To investigate the mechanisms of exercise-induced immune perturbations, we measured promising immunomodulatory hormones and cytokines in plasma of 16 male marathon runners before and after a competitive 42.195-km race. Interleukin 1-beta (IL-1β) and interferon gamma (IFN-γ) concentrations remained unchanged after the marathon. The cytokines IL-12, IFN-α and tumour necrosis factor alpha (TNF-α) could not be detected even using highly sensitive specific immunoassays, indicating at least that overshooting responses of these cytokines had not occurred after exercise. As mechanisms for the small changes in these cytokines, we demonstrated for the first time a significant rise in concentrations of inhibitory cytokine IL-10 in addition to the immunosuppressive hormone cortisol, although concentrations of IL-4 and transforming growth factor-beta (TGF-β) were unaffected by the race. Furthermore, concentrations of IL-1 receptor antagonist (IL-1ra) and IL-6, which are negative-feedback inhibitors of cytokine production, increased by more than 100 times. As for humoral mediators of neutrophil mobilization, concentrations of growth hormone (GH), cortisol and granulocyte colony-stimulating factor (G-CSF) increased significantly. In addition, concentrations of neutrophil-priming substances (IL-6, IL-8, G-CSF, GH and prolactin) also increased significantly and the induction of IL-8 and G-CSF with exercise was demonstrated for the first time in the present study. In contrast, IL-2 concentration decreased, by 32%, and this was correlated with the induction of nitric oxide (NO) production. Muscle damage, monitored using changes in concentrations of creatine kinase and myoglobin, was also observed. These results suggested that exercise-induced pathogenesis including previously reported immunosuppression and neutrophil hyper-reactivity might be attributed, at least partly, to the systemic dynamics of the above bioactive substances.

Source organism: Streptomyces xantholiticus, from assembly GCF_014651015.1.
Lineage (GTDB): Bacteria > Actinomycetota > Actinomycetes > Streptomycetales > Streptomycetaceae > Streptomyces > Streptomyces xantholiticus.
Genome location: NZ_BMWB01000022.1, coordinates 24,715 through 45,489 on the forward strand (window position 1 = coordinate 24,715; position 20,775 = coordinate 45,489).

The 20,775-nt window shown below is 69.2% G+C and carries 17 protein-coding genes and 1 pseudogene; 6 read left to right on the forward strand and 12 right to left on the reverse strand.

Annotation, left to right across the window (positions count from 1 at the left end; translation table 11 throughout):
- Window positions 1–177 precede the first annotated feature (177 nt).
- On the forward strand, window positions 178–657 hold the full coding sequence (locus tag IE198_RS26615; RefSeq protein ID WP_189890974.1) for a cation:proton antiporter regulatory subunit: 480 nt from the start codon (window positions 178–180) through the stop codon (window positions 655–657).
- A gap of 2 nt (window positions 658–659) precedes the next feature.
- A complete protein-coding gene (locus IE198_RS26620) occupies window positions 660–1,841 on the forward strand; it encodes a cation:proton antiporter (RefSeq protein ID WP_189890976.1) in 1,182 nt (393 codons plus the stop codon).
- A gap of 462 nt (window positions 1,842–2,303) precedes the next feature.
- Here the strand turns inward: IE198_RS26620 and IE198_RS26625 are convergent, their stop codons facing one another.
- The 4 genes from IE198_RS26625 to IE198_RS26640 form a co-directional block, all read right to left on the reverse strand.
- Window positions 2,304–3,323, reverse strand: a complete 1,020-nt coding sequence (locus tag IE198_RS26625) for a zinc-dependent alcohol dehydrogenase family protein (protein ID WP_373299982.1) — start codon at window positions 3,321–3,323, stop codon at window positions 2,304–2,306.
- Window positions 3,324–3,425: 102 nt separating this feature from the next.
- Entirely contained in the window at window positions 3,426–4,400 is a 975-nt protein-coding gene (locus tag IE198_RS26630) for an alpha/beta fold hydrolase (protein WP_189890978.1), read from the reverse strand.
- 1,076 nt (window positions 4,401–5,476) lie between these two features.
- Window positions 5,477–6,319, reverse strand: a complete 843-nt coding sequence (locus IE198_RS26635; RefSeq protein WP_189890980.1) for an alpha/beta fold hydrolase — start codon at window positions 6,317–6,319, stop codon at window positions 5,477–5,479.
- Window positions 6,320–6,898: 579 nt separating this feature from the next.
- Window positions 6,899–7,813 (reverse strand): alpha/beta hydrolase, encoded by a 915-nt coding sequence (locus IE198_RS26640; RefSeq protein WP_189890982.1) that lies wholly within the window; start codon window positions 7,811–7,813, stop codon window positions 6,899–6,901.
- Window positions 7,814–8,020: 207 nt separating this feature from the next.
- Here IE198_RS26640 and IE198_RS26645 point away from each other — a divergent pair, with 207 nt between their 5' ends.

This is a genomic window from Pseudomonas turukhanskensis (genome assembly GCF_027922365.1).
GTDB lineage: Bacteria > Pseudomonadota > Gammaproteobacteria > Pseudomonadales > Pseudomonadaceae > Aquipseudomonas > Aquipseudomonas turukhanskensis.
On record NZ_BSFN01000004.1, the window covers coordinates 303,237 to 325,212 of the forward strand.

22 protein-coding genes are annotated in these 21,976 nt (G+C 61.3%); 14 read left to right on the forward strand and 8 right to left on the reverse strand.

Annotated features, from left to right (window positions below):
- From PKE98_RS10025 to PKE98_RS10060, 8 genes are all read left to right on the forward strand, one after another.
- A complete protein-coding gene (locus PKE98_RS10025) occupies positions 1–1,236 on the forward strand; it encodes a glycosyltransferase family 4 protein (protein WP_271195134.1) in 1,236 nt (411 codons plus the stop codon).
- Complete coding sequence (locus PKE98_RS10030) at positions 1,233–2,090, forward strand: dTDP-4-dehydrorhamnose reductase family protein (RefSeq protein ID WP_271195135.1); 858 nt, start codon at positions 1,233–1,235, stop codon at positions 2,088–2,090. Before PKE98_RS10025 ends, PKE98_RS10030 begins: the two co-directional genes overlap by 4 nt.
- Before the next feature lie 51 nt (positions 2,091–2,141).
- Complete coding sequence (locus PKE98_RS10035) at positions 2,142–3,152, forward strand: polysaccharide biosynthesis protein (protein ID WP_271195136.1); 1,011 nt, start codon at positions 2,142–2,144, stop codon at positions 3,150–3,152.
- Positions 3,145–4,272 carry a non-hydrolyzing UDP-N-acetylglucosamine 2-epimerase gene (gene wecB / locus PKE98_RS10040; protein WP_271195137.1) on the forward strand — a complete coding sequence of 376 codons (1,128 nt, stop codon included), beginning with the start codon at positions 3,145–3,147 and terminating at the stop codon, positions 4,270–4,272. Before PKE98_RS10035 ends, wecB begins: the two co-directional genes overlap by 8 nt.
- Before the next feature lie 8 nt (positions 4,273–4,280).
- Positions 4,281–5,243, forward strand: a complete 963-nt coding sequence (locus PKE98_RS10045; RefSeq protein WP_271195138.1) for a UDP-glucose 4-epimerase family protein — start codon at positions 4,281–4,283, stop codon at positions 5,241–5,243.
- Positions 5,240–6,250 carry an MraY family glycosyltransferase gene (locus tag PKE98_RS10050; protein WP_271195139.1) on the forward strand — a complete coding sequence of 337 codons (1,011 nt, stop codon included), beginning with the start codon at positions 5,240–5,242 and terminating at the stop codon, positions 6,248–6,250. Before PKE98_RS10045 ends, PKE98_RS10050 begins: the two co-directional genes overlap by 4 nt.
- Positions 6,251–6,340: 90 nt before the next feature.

- Nitric oxide
- Stress hormones
ASJC Scopus subject areas
- Orthopedics and Sports Medicine
- Public Health, Environmental and Occupational Health
- Physiology (medical)